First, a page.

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States Ordered To Improve Childcare Transportation Regulations

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States To Improve Childcare Transportation Regulations Image by Joshua Choate from Pixabay

Due to the recent incident of a child being left on a bus in Queensland, the Federal Government has asked State Governments to tighten up and strengthen the safety requirements around transport.

Acting federal education minister Stuart Robert wrote to his state and territory counterparts on Thursday asking them to immediately change rules so that a second educator, other than the bus driver, is present when children are getting on and off the bus used by childcare centres. He wrote there needs to be a second educator present when children get in and out of the bus. “This incident is unacceptable and unfortunately not the first of its kind. It can never happen again,”

Labor blames that due to lack of quality assessments, shortage of staff, and the pressure of workload due to the insufficient number of staff, these types of incidents are taking place.

Childcare regulators are expected to meet next Friday for an urgent discussion about transport safety.

New National Regulations On Transporting Children Safely Were Effective From 01 October 2020.

New national regulations for policies and procedures, risk assessment, and written authorisation will come into effect for all education and care services in all states and territories throughout Australia, for transporting children.

The new requirements for the safe transportation of children relate to:

  • Policy and Procedures - For services that provide or arrange transportation of children, other than as part of an excursion, the approved provider must ensure the service has policies and procedures for transportation. This includes procedures that address all of the same requirements that must be addressed for written authorisations and risk assessments for transporting children.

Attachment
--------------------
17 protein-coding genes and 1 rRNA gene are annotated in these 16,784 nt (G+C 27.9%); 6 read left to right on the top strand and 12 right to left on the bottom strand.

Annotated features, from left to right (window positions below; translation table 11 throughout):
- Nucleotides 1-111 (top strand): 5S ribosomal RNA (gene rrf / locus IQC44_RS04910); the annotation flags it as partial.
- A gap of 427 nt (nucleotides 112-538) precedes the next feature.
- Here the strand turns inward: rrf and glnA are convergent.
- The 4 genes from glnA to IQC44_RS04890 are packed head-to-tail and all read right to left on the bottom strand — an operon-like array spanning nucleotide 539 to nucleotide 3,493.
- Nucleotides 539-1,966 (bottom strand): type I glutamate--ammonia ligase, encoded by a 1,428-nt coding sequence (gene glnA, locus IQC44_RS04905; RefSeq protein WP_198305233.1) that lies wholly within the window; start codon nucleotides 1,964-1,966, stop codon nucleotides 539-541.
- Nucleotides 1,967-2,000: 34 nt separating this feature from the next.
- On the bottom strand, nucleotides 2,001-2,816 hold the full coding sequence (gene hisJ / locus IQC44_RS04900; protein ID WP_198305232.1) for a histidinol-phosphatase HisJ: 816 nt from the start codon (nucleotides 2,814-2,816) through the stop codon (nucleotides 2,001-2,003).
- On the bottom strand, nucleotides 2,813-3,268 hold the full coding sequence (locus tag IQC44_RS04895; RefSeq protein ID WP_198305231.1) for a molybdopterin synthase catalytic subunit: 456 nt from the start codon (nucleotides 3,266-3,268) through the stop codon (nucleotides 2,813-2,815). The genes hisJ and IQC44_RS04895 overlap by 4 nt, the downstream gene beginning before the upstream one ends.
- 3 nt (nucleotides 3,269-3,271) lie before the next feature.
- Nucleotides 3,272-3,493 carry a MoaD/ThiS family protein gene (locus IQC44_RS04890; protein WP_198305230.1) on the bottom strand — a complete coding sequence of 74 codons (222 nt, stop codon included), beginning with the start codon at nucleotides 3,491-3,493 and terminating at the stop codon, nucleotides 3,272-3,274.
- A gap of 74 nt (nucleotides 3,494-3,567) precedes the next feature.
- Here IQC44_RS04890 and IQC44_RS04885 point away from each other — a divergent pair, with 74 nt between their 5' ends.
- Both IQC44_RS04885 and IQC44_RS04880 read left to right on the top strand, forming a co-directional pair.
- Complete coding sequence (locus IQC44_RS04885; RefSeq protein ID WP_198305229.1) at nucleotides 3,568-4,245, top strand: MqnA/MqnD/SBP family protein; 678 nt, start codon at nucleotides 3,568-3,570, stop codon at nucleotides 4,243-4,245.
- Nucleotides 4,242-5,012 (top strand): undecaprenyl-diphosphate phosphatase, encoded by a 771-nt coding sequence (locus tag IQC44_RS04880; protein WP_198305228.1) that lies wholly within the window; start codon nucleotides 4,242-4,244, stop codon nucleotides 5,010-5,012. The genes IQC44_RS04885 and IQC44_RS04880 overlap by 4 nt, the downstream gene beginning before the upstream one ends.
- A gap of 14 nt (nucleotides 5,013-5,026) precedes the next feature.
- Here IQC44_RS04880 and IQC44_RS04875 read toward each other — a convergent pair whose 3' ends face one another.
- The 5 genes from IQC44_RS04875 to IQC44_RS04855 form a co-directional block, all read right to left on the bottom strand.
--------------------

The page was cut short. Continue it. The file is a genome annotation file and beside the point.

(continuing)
• Risk Assessments - Risk assessments must identify and assess risks that the transportation of a child may pose to the safety, health or wellbeing of the child, and specify how the identified risks will be managed and minimised. As a minimum, a risk assessment must include an assessment of the matters set out below. Risks should be evaluated each time children are transported unless transportation is ‘regular transportation’.
  • Written Authroations - Authorisation for a child to be transported must be given by a parent or other person named in the child’s enrolment record as having authority to authorise transportation of a child.

Reference: 
‘Never Happen Again’: States Told To Fix Childcare Transport Rules, The Sydney Morning Herald

Last modified on Wednesday, May 11, 2022
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